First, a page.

Origin of Relaxers-What They Didn’t Tell You

Alright let’s throw back to the origin.

In 1910, a child of former black slaves, under the name “Garrett Augustus Morgan“, while working at a sewing machine repair shop and attempting to invent a new lubricating liquid for the machine needle, wiped the liquid off his hands on a wool cloth. He returned the next day to discover that the woolly texture of the cloth had smoothed out.

Garrett Morgan (1877-1963)
Garrett Morgan (1877-1963)

Unsure of what had taken place, he went ahead to experiment on an Airedale dog, Airedale Terriers are war dogs that have curly textured hair and to his amazement, the dog’s hair straightened in reaction to the lubricating liquid.

Airedale Terrier
Airedale Terrier

What’s in A Relaxer?

  • Sodium hydroxide (Lye)
  • Calcium hydroxide
  • Lithium hydroxide
  • Guanidine carbonate
  • Guanidine hydroxide
  • Thioglycolic acid

Now, of all these damaging chemicals listed above, sodium hydroxide (due to its powerful alkaline nature) happens to be the strongest type of chemical employed in the manufacture of some relaxers.

Yes you read that right, I said “some relaxers”. Reason is there’s another chemical that is now being used in place of sodium hydroxide, it’s known as guanidine hydroxide and it is the active ingredient in those relaxers that are tagged ‘No Lye’ relaxers. Guanidine is actually believed to be less damaging than sodium since it’s pH value is lower than that of sodium and so, manufacturers give off the notion that ‘no lye’ relaxers are safer to use. This is a lie because both classes of relaxers pose potential damage to black hair textures.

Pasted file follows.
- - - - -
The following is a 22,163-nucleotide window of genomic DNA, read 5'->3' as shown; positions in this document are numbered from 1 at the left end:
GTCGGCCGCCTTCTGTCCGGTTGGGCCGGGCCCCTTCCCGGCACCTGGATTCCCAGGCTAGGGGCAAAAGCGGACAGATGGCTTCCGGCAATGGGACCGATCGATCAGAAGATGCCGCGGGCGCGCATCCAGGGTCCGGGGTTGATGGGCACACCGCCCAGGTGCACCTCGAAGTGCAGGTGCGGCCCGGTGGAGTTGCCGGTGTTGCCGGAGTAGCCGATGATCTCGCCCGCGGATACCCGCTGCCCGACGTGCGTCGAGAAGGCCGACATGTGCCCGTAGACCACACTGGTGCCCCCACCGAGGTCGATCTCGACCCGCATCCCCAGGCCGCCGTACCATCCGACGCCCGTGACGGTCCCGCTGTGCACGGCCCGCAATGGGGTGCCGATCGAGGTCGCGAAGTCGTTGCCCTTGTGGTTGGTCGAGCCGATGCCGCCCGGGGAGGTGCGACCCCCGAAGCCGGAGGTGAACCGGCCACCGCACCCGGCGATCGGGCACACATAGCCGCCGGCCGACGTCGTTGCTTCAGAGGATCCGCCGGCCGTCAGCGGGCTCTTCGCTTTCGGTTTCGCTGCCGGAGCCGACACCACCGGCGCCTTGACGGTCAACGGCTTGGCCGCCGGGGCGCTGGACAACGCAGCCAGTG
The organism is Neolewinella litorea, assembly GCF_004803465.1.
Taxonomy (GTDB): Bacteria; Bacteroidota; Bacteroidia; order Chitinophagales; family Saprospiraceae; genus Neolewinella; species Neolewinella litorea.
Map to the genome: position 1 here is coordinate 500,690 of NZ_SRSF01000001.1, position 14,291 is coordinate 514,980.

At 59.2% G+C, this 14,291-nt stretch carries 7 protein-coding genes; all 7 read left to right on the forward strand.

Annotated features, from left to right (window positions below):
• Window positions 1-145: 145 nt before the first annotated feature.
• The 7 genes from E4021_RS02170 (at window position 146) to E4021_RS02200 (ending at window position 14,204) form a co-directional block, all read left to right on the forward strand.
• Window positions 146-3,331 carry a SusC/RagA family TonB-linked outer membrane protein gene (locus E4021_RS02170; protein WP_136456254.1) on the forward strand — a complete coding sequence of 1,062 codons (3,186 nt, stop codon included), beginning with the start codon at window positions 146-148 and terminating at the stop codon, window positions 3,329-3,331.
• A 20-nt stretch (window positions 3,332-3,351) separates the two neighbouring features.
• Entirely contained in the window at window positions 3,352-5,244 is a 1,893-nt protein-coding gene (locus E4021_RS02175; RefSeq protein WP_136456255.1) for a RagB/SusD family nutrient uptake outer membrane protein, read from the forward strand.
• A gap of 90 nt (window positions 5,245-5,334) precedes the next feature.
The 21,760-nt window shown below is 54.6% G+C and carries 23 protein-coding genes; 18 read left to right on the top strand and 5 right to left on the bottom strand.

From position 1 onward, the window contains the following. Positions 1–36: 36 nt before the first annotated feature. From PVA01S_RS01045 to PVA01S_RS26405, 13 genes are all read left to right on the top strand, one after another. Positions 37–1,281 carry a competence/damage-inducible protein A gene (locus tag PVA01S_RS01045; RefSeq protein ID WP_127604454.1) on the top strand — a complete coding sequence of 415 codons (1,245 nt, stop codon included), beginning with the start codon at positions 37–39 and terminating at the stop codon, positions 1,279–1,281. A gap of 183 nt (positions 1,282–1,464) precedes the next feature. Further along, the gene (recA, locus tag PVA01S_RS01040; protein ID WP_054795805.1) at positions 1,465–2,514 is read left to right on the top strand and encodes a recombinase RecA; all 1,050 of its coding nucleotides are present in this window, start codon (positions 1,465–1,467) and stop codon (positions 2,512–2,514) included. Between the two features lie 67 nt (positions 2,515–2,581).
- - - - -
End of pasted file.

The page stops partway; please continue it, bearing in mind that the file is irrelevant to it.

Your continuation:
Dangers of Relaxers

  1. Penetrates the cortex and loosens hair’s natural curl pattern (Girl! those curls are precious).
  2. Eliminates hair’s strength and elasticity.
  3. Strips hair of natural oils.
  4. Leaves hair weak and extremely susceptible to breakage and further damage.

My Advice

If you must relax,

  1. be sure to  deep condition weekly, use moisturisers and leave in conditioners on a regular in order to cushion the drying effects of relaxers.
  2. avoid heat from hair straighteners and blow driers so the hair doesn’t get drier than it already is.

All in all, how you choose to wear your hair (be it natural or relaxed) doesn’t define your person but how you care for it certainly does. Everything ain’t for everybody. Just do you!

PS: I haven’t posted in a while and you didn’t check on me, na waa oh..I thought we was a family breh!

Anyways you know how much I love to read from you, so don’t forget to leave a comment & please subscribe to our blog posts when you enter your email address and click the follow button under it.



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